Monthly Archives: June 2014


Practicing open science by sharing large data set using Figshare

By |2019-02-06T19:41:29+00:00June 30th, 2014|

A little over a year ago, I was suggesting that Figshare should offer some paying plans in order to allow some advanced users to upload large files that exceeded the possibilities of free plan (See Figshare: Take my data! Take my money!). I was very pleased when they announced new premium (i.e. paying) plans at the end [...]

Virginia Tech Libraries supports open-access journal PeerJ

By |2019-02-06T19:41:30+00:00June 11th, 2014|

The open access journal PeerJ is changing the open-access publication business model. Instead of a charging a publishing fee per article, it is a relying on a membership model. Each author pays a $99 lifetime membership to the journal but do not incur publication fees afterwards. The journal has been setting up partnerships with institutions [...]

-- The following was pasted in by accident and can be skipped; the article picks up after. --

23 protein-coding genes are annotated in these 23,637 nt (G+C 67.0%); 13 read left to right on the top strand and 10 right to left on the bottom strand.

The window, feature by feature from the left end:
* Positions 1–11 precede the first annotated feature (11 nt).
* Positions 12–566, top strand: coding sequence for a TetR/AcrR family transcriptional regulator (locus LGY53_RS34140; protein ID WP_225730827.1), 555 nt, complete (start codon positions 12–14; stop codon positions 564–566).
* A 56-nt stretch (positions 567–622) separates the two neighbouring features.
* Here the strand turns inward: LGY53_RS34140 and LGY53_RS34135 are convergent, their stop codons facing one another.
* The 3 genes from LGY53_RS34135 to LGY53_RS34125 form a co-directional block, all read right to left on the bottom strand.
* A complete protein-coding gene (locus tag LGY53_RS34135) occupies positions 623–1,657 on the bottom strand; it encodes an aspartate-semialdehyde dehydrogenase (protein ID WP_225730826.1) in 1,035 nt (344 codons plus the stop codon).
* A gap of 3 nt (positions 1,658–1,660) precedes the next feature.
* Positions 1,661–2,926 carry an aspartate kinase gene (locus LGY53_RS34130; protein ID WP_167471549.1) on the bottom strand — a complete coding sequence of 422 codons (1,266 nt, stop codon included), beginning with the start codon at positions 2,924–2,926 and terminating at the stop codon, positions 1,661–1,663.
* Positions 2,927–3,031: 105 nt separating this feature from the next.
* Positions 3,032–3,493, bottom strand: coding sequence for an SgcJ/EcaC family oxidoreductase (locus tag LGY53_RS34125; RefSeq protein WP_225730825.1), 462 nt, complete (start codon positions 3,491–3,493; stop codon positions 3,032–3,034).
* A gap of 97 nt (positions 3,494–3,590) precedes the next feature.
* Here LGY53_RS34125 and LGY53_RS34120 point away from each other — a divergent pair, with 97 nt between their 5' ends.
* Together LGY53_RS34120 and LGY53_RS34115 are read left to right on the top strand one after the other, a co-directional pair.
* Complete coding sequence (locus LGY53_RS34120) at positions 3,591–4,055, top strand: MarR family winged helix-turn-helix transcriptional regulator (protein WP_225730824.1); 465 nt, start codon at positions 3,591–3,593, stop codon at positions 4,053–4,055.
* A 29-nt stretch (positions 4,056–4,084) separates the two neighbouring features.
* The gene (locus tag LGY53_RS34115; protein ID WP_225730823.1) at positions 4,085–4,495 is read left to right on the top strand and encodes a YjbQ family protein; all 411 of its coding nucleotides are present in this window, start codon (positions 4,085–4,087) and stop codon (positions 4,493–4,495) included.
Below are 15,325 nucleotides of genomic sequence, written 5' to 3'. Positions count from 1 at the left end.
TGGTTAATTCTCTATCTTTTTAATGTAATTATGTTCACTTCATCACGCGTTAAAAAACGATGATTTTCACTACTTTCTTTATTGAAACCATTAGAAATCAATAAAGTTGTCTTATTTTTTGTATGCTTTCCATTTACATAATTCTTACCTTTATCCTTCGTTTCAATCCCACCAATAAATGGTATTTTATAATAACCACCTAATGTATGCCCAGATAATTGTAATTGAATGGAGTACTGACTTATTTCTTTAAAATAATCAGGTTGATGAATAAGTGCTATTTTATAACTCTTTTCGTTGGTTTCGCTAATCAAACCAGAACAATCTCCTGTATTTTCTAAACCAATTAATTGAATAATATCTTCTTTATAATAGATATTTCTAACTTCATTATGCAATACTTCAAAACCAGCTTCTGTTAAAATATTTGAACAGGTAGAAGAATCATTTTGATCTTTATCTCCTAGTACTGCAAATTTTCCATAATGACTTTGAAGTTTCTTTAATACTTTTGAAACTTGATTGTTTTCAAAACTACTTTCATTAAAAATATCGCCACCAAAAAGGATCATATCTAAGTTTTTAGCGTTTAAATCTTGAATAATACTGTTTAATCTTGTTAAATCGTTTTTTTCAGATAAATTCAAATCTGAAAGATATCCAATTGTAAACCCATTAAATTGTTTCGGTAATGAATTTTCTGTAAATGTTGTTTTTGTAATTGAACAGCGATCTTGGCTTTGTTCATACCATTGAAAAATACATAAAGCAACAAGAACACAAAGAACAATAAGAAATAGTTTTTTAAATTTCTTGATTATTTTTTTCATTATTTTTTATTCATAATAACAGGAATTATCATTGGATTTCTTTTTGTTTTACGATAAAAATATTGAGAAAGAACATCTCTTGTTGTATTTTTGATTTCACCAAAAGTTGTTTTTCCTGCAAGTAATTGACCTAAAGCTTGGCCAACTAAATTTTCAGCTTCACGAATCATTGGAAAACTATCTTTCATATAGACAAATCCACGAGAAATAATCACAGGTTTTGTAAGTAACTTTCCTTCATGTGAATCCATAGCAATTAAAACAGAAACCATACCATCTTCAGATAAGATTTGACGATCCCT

Rescuing US biomedical research from its systemic flaws

By |2019-02-06T19:41:30+00:00June 6th, 2014|

Bruce Alberts, Marc W. Kirschner, Shirley Tilghman, and Harold Varmus  published a perspective on the current state of the US biomedical research enterprise in PNAS. The perspective is pretty bleak but their high-level and courageous position is very useful because it helps depersonalize the challenges we are all facing on a daily basis. Also acknowledging the problems is [...]

Interview with Andrew Snyder-Beattie about security in synthetic biology.

By |2019-02-06T19:41:30+00:00June 2nd, 2014|

I was recently interviewed by Andrew Snyder-Beattie from the Future of Humanity Institute. I am putting edited excerpts from this interview below with the hope of engaging a discussion.  During this discussion, I am advocating that we work toward the development of a culture of security in biology that goes beyond the traditional notion of biosecurity [...]